The scenery from the bus ride to Bobo was beautiful. There was so much land that was not being used, this surprised me but I later learned that their land is not arable. The bus ride provided an example of how dirty the country is... a mother let her child just start pooping on the bus, and no there was not a toilet on the bus. I was appalled that a mother would one, let her child poop on the bus like nothing was wrong with doing so, and two, not even say anything to the bus driver to stop/have consideration for the other passengers! I was very glad to finally get to Bobo and check into the guesthouse, have dinner and go to bed.

The next morning we went to, or tried to, go to Immigration to get my temporary visa extended so we could stay in Burkina. Basically this is how we know they are stupid in the country - no one knew what Immigration was. Asante could no understand this and finally pulled out his passport and said immigration-passport-voyage(travel) WHERE! I tried not to laugh but ended up just choking on my spit. We finally found it but finished at about 12 so, yep, we had to just do nothing till 3 so we had lunch. Then since there were still about 2 hours to kill we walked around, saw the mosque (far left picture) and the train station (sepia picture).

Then spent the rest of the time till 5 trying to find the Musee Provincial du Houet where you could see the historical cultures of Burkina. Once we finally got there it was pretty cool, there was a gallery of different art by artists in Burkina showing the morals/ideals/stories of the culture through the cultural symbols. Also, outside were two examples of homes that different tribes lived in - this is what was the coolest part. We got to go inside and I think Asante took pictures of EVERYTHING inside but I will only include a few. After the museum it was about 6:30 so we walked around and eventually got dinner and sleep.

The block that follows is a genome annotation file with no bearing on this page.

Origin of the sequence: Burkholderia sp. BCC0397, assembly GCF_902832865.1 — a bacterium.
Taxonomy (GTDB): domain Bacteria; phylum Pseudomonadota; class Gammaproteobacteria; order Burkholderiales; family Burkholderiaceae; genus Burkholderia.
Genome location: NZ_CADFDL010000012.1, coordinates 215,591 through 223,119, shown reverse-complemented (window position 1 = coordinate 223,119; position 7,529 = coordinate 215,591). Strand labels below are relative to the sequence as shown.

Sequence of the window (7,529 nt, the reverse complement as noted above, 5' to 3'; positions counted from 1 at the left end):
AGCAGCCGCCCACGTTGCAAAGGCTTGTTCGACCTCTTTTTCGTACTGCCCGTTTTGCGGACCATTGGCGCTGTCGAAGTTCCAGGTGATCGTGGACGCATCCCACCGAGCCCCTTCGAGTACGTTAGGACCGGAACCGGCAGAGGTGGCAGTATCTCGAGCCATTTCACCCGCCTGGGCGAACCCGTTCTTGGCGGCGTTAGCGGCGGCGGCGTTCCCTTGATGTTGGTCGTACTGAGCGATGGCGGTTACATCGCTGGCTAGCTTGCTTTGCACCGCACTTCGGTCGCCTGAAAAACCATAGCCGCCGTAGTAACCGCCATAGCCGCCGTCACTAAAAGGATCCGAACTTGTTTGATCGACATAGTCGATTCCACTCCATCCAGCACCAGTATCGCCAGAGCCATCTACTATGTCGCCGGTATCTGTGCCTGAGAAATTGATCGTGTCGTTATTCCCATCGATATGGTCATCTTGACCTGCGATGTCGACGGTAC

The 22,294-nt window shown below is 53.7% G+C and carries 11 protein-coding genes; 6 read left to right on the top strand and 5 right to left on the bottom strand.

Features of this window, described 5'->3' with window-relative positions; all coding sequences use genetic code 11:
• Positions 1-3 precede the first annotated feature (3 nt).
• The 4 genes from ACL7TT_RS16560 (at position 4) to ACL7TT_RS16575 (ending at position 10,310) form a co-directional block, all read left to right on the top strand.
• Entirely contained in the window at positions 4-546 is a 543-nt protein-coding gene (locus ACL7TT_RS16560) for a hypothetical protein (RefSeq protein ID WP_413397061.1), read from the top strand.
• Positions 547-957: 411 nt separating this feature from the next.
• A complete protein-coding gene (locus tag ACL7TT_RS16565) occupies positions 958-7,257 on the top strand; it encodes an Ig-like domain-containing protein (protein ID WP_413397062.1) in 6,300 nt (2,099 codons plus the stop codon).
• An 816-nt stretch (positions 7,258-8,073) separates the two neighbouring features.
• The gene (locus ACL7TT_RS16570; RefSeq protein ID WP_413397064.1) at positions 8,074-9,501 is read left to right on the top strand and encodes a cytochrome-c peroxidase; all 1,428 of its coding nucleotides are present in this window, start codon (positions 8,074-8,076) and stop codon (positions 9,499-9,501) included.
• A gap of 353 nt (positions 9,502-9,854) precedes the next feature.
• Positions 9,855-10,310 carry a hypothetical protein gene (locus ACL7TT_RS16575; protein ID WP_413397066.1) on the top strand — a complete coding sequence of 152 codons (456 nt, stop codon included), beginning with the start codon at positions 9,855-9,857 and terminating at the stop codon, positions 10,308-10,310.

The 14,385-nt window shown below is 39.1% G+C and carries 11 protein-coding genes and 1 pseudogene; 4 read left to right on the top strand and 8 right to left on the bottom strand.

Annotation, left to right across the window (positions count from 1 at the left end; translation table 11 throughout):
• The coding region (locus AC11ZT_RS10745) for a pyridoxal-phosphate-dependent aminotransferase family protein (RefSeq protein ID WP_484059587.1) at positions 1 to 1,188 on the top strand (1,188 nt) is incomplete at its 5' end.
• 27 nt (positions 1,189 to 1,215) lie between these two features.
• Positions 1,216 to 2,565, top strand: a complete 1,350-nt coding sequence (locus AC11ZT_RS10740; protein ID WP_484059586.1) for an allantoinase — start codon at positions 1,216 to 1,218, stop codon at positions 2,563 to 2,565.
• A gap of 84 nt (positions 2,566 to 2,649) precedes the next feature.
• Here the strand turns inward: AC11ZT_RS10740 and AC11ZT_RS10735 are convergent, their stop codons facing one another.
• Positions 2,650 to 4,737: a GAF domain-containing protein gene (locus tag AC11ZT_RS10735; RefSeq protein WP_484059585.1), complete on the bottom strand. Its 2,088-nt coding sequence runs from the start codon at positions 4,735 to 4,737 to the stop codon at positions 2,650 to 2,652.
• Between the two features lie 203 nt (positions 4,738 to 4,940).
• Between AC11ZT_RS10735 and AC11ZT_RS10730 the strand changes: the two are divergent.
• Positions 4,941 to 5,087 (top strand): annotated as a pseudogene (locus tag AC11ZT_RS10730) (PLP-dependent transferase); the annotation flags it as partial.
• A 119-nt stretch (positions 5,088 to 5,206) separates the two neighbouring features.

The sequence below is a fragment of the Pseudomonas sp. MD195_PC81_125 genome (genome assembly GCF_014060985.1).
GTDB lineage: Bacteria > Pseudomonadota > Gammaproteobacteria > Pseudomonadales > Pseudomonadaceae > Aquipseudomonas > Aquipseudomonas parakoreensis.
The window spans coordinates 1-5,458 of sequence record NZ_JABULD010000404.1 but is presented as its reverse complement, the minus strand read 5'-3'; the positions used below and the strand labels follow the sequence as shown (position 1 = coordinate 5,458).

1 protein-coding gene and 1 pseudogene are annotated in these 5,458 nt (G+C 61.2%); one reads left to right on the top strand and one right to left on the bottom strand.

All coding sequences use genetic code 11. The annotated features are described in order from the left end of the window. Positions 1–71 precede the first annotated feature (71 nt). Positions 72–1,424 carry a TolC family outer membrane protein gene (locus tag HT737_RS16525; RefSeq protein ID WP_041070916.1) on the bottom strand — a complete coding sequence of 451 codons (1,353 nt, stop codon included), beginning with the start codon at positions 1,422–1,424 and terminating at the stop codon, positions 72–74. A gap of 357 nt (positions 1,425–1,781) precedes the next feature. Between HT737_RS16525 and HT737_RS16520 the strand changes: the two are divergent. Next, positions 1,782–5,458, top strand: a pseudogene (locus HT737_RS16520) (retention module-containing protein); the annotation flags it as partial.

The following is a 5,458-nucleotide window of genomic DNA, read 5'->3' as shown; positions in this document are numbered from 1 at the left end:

Next day we had to go sort bank crap out and it was so exhausting and literally everyday on the trip something happened, it was as if something was trying to prevent us from continuing our (even starting) our trip. So I said you know lets go back to Ghana enough is enough. We then headed back to Ghana. I didn't realize till I left how much I will miss everyone I have met and the country in general, it has truly become my second home. I have a Ghanaian family, Stanko, Salome and Papanii as well as Asante's family (if I list everyone I will be typing till Tishabov!) But that is basically Burkina. We didn't get to see a lot but it was just a good experience to see another country.

















3 comments:

  1. Not sure which posting I like better...the elephant and the alligator or the picture of the rooster on top of the roundabout! Seriously though,it is all so amazing. Thank you for sharing your trip and making it real for those of us who love you. So cool.